It wasn't that long ago that people dressed up to take a flight; throughout the '80s, I flew frequently, and even in economy, most men wore jackets and pants and most women had a dress or a nice pants outfit for the duration of the flight. Airplane socks were considered special treat to be indulged in on particularly long flights and were a souvenir from serious traveling.


Today of course, people wear their comfiest clothing (and bring cozy accoutrements like blankies and neck pillows) while flying, even if just for a couple of hours — and everywhere else, too. It's become such an epidemic in the U.S. that this very site recently asked the question, "Why not wear pajamas all day?" 


All our grandparents are freaking out right now, people. And our great-grandparents, those bastions of the Victorian era, are definitely spinning in their graves. I'm pretty sure my great-grandma, who was known for never leaving the house without gloves and a hat, would have rather lost a finger than appear in public in her nightwear. 


But what used to be the domain of nightmares is now normal — teenagers are rocking cute pajama sets at school and even at the mall, and some of our most admired public figures, (or at least if not most admired, the wealthiest — think Gates, Zuckerburg and Jobs) have made dressing in casual, comfortable clothes de rigueur. In fact, I can't think of the last time I saw someone who wasn't a politician or a banker wearing a suit outside a wedding or a funeral. 


And all of us ladies who run around town in yoga clothes, we don't get a pass — stretchy leggings with slip-ons, a cute tanktop with a bra built in, and a flowy cardigan-thing is basically the same as pajamas and a slippers; let's not pretend it's any more "dressed up" than the teens' printed flannel — it's just the grown up, Lululemon version of it. 


On one hand, I'm definitely guilty of hitting the gym and just changing my shirt and socks and then stopping by the grocery store, and picking up some cat food, and then swinging by the post office, and feeling pretty comfortable running around finding cans of black beans, hauling 25-pound bags of kitty chow and jogging up the steps of the post office. And if everyone dresses in the same easy-to-wear clothing, class differences are muted, and nobody can judge you for your expensive clothes (or lack thereof), which is wonderfully egalitarian, and therefore quite American.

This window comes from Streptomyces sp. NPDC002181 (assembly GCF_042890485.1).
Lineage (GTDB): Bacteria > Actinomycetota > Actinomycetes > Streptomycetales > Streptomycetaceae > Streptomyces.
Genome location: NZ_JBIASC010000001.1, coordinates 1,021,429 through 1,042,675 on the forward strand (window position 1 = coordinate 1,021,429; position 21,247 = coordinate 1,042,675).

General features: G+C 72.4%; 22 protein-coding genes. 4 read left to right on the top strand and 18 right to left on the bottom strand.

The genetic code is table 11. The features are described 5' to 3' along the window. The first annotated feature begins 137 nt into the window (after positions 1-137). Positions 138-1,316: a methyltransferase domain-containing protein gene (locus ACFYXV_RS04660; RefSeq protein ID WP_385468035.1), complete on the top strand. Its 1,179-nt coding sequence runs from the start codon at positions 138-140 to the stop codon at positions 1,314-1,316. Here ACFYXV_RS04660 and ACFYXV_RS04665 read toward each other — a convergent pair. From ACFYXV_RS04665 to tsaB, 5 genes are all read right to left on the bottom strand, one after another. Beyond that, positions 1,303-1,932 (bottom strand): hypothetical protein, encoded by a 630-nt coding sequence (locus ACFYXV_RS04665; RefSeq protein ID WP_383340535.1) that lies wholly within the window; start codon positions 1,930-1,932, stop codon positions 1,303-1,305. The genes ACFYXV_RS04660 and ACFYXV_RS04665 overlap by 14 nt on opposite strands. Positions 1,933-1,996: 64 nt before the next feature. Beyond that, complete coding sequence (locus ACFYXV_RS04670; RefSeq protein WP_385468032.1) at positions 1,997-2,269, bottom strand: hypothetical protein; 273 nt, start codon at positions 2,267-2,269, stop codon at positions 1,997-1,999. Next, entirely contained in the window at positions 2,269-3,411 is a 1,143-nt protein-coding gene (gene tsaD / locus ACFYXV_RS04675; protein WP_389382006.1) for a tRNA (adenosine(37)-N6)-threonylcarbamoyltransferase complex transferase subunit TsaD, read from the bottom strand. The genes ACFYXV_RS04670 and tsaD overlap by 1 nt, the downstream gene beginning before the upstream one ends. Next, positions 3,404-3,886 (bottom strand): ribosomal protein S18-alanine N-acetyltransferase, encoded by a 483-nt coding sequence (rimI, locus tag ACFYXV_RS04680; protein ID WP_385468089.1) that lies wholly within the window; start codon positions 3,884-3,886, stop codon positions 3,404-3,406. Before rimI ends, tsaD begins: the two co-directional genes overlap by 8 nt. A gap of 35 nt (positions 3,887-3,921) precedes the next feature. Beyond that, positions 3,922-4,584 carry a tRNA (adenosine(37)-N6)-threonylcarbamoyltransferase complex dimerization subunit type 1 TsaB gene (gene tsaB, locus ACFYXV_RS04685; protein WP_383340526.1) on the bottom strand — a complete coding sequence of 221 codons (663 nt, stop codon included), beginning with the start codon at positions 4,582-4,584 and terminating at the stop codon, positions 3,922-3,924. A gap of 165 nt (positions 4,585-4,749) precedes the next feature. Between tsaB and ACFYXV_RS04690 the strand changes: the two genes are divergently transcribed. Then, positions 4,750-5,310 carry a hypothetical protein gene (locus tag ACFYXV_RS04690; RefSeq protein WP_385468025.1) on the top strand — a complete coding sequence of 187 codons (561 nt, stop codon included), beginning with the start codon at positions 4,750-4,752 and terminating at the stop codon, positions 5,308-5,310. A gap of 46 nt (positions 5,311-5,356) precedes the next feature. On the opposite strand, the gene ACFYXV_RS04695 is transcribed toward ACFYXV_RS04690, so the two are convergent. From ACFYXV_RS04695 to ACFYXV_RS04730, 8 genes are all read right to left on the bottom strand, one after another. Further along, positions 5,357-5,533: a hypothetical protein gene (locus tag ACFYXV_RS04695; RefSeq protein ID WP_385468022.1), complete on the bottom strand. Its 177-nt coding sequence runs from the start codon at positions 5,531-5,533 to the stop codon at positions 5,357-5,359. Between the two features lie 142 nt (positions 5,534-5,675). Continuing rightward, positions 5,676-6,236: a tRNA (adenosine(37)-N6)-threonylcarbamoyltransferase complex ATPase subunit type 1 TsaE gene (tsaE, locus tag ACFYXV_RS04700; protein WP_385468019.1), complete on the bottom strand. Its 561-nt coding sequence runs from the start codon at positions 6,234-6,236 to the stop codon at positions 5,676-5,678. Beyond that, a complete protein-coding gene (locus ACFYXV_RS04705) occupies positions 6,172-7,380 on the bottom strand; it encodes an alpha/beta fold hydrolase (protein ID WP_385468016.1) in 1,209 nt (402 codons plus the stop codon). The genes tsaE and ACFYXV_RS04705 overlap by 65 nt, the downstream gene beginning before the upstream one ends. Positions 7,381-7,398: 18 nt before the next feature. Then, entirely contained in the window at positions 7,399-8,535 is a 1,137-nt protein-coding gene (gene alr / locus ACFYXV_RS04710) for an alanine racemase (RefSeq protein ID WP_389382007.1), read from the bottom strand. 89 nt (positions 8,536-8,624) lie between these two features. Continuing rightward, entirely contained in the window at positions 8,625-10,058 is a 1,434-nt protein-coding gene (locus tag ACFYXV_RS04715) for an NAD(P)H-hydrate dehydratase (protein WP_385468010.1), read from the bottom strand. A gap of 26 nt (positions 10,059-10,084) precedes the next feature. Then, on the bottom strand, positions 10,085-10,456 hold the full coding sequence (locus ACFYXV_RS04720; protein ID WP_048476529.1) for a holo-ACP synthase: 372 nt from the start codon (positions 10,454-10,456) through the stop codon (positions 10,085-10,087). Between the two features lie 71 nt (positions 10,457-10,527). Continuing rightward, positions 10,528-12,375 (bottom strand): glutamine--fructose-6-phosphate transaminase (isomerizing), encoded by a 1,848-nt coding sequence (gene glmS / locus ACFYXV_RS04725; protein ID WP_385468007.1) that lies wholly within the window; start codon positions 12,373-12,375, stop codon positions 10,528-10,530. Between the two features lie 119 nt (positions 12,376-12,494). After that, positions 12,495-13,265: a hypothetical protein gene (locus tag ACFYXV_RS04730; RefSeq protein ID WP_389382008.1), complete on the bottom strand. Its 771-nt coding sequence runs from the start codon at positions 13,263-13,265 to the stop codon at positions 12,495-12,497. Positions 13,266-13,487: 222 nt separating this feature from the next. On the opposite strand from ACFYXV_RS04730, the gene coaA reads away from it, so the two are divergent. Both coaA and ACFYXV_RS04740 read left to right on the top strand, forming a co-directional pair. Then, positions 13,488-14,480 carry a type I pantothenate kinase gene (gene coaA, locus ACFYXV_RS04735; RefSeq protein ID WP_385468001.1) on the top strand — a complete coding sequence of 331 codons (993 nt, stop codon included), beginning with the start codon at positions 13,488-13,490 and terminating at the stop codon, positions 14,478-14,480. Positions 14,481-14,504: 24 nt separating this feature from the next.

On the other hand, getting dressed, fixing your hair, and generally taking care of yourself is showing that you have self-respect and expect others to treat you well, too. If we all devolve into dressing as an activity that's only about covering up and comfort, how are we asking others to treat us? And more importantly, how do we divide our days up between slacking and working? If we are always in pajamas, will we be working when we should be sleeping and vice versa? Isn't there some kind of beauty to getting dressed differently for different occasions? We've all had the experience of changing clothes and changing our attitudes. And can we even enjoy how comfortable our PJs are if we just wear them all the time anyway?


What do you think? Pajamas all the time, or keep 'em for sleeping and weekend mornings only? 

Starre Vartan ( @ecochickie ) covers conscious consumption, health and science as she travels the world exploring new cultures and ideas.

Pajamas: Not just for lazy Sundays anymore?
Teens started the trend, but adults are wearing PJs all day now too: Have we become too informal?